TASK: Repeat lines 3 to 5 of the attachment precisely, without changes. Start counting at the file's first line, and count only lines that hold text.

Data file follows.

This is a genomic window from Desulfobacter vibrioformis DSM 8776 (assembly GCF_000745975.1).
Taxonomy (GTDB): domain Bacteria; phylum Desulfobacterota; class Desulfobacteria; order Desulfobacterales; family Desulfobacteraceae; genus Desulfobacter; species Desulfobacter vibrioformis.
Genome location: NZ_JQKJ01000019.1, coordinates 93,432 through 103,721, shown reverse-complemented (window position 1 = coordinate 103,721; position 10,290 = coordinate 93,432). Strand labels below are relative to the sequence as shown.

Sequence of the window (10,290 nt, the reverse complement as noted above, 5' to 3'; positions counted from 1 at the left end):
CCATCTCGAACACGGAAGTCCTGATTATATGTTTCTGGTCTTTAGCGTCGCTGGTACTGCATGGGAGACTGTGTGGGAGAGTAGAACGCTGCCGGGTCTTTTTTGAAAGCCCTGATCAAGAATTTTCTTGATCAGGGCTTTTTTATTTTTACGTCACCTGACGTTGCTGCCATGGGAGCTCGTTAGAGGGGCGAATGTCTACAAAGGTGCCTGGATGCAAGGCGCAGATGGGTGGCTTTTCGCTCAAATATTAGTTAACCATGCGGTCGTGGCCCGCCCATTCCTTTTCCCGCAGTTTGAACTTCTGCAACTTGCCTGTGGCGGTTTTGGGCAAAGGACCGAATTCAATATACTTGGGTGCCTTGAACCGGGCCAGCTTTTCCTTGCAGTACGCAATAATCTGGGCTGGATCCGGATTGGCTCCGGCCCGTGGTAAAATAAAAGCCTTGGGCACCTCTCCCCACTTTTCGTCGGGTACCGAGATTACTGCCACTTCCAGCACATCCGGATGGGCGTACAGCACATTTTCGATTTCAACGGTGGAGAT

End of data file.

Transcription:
Genome location: NZ_JQKJ01000019.1, coordinates 93,432 through 103,721, shown reverse-complemented (window position 1 = coordinate 103,721; position 10,290 = coordinate 93,432). Strand labels below are relative to the sequence as shown.

Sequence of the window (10,290 nt, the reverse complement as noted above, 5' to 3'; positions counted from 1 at the left end):
CCATCTCGAACACGGAAGTCCTGATTATATGTTTCTGGTCTTTAGCGTCGCTGGTACTGCATGGGAGACTGTGTGGGAGAGTAGAACGCTGCCGGGTCTTTTTTGAAAGCCCTGATCAAGAATTTTCTTGATCAGGGCTTTTTTATTTTTACGTCACCTGACGTTGCTGCCATGGGAGCTCGTTAGAGGGGCGAATGTCTACAAAGGTGCCTGGATGCAAGGCGCAGATGGGTGGCTTTTCGCTCAAATATTAGTTAACCATGCGGTCGTGGCCCGCCCATTCCTTTTCCCGCAGTTTGAACTTCTGCAACTTGCCTGTGGCGGTTTTGGGCAAAGGACCGAATTCAATATACTTGGGTGCCTTGAACCGGGCCAGCTTTTCCTTGCAGTACGCAATAATCTGGGCTGGATCCGGATTGGCTCCGGCCCGTGGTAAAATAAAAGCCTTGGGCACCTCTCCCCACTTTTCGTCGGGTACCGAGATTACTGCCACTTCCAGCACATCCGGATGGGCGTACAGCACATTTTCGATTTCAACGGTGGAGAT